Docker 1.13 introduces a long-awaited feature called compose-file support, which allow us to define our containers with a nice simple config file instead of a single long command. If you have a look at our previous “MySQL on Docker” blog posts, we used multiple long command lines to run containers and services. By using compose-file, containers are easily specified for deployment. This reduces the risk for human error as you do not have to remember long commands with multiple parameters.
In this blog post, we’ll show you how to use compose-file by using simple examples around MySQL deployments. We assume you have Docker Engine 1.13 installed on 3 physical hosts and Swarm mode is configured on all hosts.
Introduction to Compose-file
In the Compose-file, you specify everything in YAML format as opposed to trying to remember all the arguments we have to pass to Docker commands. You can define services, networks and volumes here. The definition will be picked up by Docker and it is very much like passing command-line parameters to “docker run|network|volume” command.
As an introduction, we are going to deploy a simple standalone MySQL container. Before you start writing a Compose file, you first need to know the run command. Taken from our first MySQL on Docker blog series, let’s compose the following “docker run” command:
$ docker run --detach \ --name=test-mysql \ --publish 6603:3306 \ --env="MYSQL_ROOT_PASSWORD=mypassword" \ -v /storage/docker/mysql-datadir:/var/lib/mysql \ mysql
The docker-compose command will look for a default file called “docker-compose.yml” in the current directory. So, let’s first create the required directories beforehand:
$ mkdir -p ~/compose-files/mysql/single $ mkdir -p /storage/docker/mysql-datadir $ cd ~/compose-files/mysql/single
In YAML, here is what should be written:
version: '2' services: mysql: image: mysql container_name: test-mysql ports: - 6603:3306 environment: MYSQL_ROOT_PASSWORD: "mypassword" volumes: - /storage/docker/mysql-datadir:/var/lib/mysql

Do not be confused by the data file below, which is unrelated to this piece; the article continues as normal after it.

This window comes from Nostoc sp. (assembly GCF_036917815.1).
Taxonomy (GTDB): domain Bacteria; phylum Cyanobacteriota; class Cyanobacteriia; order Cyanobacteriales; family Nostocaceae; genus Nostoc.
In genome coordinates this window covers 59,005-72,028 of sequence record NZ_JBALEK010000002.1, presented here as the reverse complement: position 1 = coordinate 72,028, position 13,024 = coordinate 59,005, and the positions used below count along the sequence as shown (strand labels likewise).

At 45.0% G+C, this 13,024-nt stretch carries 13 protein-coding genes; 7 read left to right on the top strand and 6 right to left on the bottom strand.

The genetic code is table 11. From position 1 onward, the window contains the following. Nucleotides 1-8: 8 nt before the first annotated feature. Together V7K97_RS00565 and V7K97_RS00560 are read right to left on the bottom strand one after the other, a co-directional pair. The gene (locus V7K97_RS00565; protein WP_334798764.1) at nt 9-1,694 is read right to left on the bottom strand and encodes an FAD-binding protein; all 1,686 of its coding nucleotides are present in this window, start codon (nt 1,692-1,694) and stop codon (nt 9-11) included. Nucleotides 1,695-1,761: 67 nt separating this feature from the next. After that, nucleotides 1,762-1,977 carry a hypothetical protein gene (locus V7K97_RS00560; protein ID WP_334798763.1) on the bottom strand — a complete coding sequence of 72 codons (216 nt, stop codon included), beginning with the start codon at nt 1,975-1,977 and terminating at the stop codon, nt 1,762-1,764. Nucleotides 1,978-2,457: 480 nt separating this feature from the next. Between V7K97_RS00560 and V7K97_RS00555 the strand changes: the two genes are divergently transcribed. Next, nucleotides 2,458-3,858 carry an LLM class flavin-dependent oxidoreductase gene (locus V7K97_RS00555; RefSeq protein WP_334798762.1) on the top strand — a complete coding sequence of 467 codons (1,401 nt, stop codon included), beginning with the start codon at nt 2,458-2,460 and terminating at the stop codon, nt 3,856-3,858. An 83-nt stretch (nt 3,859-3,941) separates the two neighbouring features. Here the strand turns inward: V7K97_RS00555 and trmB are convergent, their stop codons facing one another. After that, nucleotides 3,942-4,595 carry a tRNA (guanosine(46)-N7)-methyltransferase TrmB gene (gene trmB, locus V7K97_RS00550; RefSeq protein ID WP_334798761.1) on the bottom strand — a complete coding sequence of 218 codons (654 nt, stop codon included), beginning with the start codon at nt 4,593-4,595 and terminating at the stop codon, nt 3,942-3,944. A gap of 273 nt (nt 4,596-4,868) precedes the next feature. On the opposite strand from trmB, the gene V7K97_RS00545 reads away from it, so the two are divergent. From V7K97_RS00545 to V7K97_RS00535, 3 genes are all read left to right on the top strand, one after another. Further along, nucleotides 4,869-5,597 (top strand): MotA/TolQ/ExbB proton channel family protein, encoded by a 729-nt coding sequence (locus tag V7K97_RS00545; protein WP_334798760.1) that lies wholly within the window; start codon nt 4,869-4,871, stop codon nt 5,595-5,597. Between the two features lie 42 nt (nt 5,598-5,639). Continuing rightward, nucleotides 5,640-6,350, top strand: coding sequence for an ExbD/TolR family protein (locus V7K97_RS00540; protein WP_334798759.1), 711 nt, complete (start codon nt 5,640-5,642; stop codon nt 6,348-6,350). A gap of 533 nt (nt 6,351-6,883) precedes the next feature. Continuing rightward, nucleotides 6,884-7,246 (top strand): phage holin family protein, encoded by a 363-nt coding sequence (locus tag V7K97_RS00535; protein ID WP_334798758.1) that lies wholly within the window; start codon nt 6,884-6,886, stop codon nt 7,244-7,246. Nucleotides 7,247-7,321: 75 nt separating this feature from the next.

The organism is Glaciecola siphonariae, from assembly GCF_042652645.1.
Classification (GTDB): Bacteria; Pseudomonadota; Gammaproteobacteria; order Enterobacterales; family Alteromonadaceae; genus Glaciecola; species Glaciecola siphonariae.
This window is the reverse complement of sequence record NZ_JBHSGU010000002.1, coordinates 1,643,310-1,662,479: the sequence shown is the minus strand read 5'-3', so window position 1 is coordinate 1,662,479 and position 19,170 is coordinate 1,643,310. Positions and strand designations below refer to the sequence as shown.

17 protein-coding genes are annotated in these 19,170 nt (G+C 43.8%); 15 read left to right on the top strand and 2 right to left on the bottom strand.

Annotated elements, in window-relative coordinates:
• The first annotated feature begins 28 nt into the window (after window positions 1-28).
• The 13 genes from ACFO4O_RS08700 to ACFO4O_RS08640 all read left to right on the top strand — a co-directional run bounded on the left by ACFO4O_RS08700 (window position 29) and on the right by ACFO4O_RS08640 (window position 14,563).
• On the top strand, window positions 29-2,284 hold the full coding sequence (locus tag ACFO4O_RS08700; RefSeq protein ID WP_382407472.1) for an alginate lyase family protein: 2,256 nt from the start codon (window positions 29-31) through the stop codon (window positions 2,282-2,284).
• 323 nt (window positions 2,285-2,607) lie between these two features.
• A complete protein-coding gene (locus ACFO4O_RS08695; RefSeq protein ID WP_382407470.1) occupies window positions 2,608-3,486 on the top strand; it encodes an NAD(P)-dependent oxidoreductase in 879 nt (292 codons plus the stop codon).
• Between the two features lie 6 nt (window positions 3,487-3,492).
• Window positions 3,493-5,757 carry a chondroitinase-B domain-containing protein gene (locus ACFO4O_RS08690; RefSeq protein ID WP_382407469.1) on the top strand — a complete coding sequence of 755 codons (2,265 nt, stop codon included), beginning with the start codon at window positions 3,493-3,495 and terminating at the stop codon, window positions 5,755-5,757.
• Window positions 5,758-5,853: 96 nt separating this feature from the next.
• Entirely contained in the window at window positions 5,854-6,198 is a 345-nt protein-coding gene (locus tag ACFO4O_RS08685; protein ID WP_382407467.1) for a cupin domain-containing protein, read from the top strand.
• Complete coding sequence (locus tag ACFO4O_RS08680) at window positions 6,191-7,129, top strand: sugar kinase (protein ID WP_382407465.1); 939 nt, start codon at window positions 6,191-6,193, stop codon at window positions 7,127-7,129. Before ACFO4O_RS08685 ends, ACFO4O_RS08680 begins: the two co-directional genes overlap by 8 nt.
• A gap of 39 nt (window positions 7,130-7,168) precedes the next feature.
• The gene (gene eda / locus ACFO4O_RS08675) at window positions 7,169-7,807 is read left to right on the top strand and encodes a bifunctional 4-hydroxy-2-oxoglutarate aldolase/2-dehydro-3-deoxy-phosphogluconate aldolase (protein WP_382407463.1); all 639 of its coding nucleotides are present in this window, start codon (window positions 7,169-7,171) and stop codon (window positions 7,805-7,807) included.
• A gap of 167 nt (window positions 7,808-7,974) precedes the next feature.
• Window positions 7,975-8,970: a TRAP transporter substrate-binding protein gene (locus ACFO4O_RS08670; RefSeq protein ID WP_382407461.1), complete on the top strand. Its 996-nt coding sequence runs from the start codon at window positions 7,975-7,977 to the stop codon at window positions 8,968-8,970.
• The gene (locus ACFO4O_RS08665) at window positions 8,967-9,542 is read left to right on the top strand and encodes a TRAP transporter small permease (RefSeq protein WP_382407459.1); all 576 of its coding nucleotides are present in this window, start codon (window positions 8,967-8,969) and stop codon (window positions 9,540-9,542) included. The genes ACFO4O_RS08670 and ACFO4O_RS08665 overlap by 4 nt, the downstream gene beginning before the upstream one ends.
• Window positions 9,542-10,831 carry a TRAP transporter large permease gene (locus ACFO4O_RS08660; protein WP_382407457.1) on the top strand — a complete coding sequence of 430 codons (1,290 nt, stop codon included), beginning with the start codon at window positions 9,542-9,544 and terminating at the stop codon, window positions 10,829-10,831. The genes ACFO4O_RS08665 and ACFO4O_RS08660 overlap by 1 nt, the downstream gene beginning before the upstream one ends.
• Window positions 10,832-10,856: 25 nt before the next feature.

Save the above content into “~/compose-files/mysql/single/docker-compose.yml”. Ensure you are in the current directory ~/compose-files/mysql/single, then fire it up by running the following command:
$ docker-compose up -d WARNING: The Docker Engine you're using is running in swarm mode. Compose does not use swarm mode to deploy services to multiple nodes in a swarm. All containers will be scheduled on the current node. To deploy your application across the swarm, use `docker stack deploy`. Creating test-mysql
Verify if the container is running in detached mode:
[root@docker1 single]# docker ps CONTAINER ID IMAGE COMMAND CREATED STATUS PORTS NAMES 379d5c15ef44 mysql "docker-entrypoint..." 8 minutes ago Up 8 minutes 0.0.0.0:6603->3306/tcp test-mysql
Congratulations! We have now got a MySQL container running with just a single command.
Deploying a Stack
Compose-file simplifies things, it provides us with a clearer view on how the infrastructure should look like. Let’s create a container stack that consists of a website running on Drupal, using a MySQL instance under a dedicated network and link them together.
Similar to above, let’s take a look at the command line version in the correct order to build this stack:
$ docker volume create mysql_data $ docker network create drupal_mysql_net --driver=bridge $ docker run -d --name=mysql-drupal --restart=always -v mysql_data:/var/lib/mysql --net=drupal_mysql_net -e MYSQL_ROOT_PASSWORD="mypassword" -e MYSQL_DATABASE="drupal" mysql $ docker run -d --name=drupal -p 8080:80 --restart=always -v /var/www/html/modules -v /var/www/html/profiles -v /var/www/html/themes -v /var/www/html/sites --link mysql:mysql --net=drupal_mysql_net drupal
To start composing, let’s first create a directory for our new stack:
$ mkdir -p ~/compose-files/drupal-mysql $ cd ~/compose-files/drupal-mysql
Then, create write content of docker-compose.yml as per below:
version: '2' services: mysql: image: mysql container_name: mysql-drupal environment: MYSQL_ROOT_PASSWORD: "mypassword" MYSQL_DATABASE: "drupal" volumes: - mysql_data:/var/lib/mysql restart: always networks: - drupal_mysql_net drupal: depends_on: - mysql image: drupal container_name: drupal ports: - 8080:80 volumes: - /var/www/html/modules - /var/www/html/profiles - /var/www/html/themes - /var/www/html/sites links: - mysql:mysql restart: always networks: - drupal_mysql_net volumes: mysql_data: networks: drupal_mysql_net: driver: bridge
Fire them up:
$ docker-compose up -d .. Creating network "drupalmysql_drupal_mysql_net" with driver "bridge" Creating volume "drupalmysql_mysql_data" with default driver Pulling drupal (drupal:latest)... .. Creating mysql-drupal Creating drupal
Docker will perform the deployment as follows:
- Create network
- Create volume
- Pull images
- Create mysql-drupal (since container “drupal” is dependent on it)
- Create the drupal container
At this point, our architecture can be illustrated as follows:
We can then specify ‘mysql’ as the MySQL host in the installation wizard page since both containers are linked together. That’s it. To tear them down, simply run the following command under the same directory: